Newest court helps families make it together

Column by Commissioner Cook

  • 21 April 2022
  • Author: Doris Sanchez
  • Number of views: 2026
Williamson Co. Commissioner Cook: Newest court helps families make it together (statesman.com)

District Court Judge Ryan Larson is one of three Williamson County judges who have collectively worked to establish a specialty court for family restoration.

We travel through life wishing certain moments were forever. For some, that wish seems to happen. For others, the wish dims but for a while, then the glow returns. Yet there are many whose wish disappears with little hope of it returning. 

I have written about several programs in the Williamson County judicial system restoring lives and hope: our specialty courts for those suffering from substance use disorder(s) like illicit drugs and alcohol; our transformative justice program for youthful offenders (non-violent) and, just last month, our stellar juvenile justice program of trust-based relational intervention for the troubled youths sent to their care. 

I recently joined the Round Rock Ahmadiyya Muslim Community for an Ishtar dinner the first weekend of Ramadan and was asked to speak about "Justice through Compassion." What a great opportunity to talk about the three programs listed above and how, through investing in those lives — seemingly on the wrong path — brings changes in positive ways. Jail is sometimes cheaper but rarely results in positive changes in the trajectory of a person’s life.

I’m lauding our newest, compassionate program: Family Recovery Court. This program focuses on families torn apart by drugs, alcohol and perhaps mental health challenges in which children are removed from their homes destined, at least for a time, for life in the Child Protective Services arena. We’ve heard the disconcerting tales of the CPS world in Texas and feel blessed that we were never in that or that we survived. This court must address the needs of at least one parent, but hopefully both parents, and all their children. In this case, it does take a community.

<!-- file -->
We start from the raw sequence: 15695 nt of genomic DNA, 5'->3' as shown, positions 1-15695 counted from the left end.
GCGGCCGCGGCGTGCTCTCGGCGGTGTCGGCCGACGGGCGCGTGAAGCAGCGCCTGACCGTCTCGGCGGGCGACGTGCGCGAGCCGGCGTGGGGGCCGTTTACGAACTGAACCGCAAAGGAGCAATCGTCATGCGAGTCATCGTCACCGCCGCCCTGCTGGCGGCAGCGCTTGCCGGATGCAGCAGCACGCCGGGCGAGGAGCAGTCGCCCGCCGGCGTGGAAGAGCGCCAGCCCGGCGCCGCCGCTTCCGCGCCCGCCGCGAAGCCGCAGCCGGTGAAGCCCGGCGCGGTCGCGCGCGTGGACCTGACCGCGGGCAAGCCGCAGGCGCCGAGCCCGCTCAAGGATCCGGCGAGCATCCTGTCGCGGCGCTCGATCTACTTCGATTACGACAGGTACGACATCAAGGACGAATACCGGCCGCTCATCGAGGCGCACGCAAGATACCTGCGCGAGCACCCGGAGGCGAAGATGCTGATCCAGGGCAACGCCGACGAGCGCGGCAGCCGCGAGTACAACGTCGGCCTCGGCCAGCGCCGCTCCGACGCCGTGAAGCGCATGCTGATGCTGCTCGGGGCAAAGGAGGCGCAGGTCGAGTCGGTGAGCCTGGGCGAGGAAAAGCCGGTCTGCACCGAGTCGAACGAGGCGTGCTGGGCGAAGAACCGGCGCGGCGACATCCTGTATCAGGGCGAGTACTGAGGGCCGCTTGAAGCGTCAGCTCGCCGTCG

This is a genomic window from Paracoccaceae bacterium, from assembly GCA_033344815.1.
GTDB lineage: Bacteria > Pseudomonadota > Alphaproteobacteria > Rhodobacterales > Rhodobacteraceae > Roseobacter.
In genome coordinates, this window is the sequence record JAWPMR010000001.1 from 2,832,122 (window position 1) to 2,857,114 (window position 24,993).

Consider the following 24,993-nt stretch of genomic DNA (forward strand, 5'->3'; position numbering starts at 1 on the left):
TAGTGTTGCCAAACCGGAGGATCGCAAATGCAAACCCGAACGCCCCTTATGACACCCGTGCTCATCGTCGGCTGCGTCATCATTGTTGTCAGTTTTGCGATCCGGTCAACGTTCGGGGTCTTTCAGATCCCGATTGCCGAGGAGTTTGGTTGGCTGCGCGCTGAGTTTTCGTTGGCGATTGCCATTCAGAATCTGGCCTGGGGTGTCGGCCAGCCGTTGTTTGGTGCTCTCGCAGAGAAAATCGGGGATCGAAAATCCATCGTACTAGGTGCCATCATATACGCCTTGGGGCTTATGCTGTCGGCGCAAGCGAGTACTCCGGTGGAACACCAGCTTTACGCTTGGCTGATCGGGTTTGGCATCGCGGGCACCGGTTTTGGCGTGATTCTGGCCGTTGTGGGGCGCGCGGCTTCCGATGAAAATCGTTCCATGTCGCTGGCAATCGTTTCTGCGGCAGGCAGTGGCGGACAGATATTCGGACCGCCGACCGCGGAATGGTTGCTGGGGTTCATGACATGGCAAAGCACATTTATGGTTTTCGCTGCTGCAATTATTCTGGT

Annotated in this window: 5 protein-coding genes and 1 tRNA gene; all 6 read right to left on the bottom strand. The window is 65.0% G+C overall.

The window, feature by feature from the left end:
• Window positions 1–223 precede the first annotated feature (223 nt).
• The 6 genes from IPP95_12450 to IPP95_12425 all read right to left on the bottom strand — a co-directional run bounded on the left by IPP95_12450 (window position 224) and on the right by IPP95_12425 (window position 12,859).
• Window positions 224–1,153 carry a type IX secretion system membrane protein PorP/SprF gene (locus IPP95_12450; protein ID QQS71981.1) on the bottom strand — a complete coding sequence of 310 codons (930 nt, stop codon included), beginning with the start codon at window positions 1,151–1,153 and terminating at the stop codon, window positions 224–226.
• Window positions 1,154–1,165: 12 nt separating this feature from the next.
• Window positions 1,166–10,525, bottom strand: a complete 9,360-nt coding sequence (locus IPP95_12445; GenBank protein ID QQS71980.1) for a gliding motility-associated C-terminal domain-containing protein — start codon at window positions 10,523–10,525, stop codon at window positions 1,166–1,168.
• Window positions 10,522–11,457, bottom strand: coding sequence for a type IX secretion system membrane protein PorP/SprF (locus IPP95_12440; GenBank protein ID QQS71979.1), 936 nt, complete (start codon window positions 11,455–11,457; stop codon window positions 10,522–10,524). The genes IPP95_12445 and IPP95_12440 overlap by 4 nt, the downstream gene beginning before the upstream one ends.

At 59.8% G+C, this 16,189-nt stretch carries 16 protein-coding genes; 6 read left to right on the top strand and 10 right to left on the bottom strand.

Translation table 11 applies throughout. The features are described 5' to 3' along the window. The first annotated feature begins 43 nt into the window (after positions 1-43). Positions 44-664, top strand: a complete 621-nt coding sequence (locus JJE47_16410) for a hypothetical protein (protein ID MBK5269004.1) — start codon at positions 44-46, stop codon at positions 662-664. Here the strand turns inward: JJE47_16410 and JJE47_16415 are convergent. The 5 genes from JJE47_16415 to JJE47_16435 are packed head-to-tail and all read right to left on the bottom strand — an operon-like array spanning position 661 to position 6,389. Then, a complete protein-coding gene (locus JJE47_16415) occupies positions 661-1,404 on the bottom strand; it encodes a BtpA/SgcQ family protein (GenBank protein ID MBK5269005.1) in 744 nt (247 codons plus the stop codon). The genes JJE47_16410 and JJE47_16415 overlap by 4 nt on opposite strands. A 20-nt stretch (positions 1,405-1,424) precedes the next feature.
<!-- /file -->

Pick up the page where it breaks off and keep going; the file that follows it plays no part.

Kids soar with mentoring through juvenile justice programs

Column by Commissioner Cook

  • 17 March 2022
  • Author: Doris Sanchez
  • Number of views: 2264

Williamson County Juvenile Services Assistant Director Matt Smith trains officers from Williamson County and from Oklahoma in Trust-Based Relational intervention in Georgetown. Juvenile Services Executive Director Scott Matthew is seated at far left. Once, kids ordered to Williamson County’s Juvenile Justice Center by a judge were met with a military academy culture that focused on building self-discipline and increasing compliance with rules.

Despite some gains, recidivism rates were high, with many youths penetrating further in the justice system. Executive Director Scott Matthew and Assistant Director Matt Smith looked for a better way. Their search led them down several paths, and one was to Round Rock Starry, a local nonprofit known for supporting youths and families in the Child Protective Services and foster care system. Recognizing that kids in the Starry programs have experienced significant trauma, its leadership implemented the internationally recognized Trust-Based Relational Intervention framework.

TBRI, the brainchild of the Karyn Purvis Institute of Child Development at Texas Christian University, offers innovative approaches for working with traumatized children. 

A look at the backgrounds of the youths at the juvenile center revealed that 83% of its residents had been in the CPS system, with 27% of those youths previously removed from their homes.

Recognizing that youths in both systems have similar backgrounds and that many touch both systems, in 2016 Matthew and Smith sought TBRI training for the staff at the juvenile center. Their previous approach wasn’t addressing root causes in most kid’s lives; the staff wanted to make a positive long-term difference in the lives of the kids placed in their care. 

Through TBRI training, juvenile agency staff learned how adverse childhood experiences impact normal brain development when toxic stress levels are daily occurrences for children. 

So how do children with brains geared for survival operate normally in this world? They struggle. TBRI practitioners blend nurture and structure as they work with kids on their behavioral responses to events and pressures in their lives. The focus is on teaching these youths appropriate coping skills. Mentoring and teaching, not punishment, brings improvement and positive change for the children. Lives can be changed. In many cases, time spent at the juvenile center can be the best thing in these kids’ lives to date.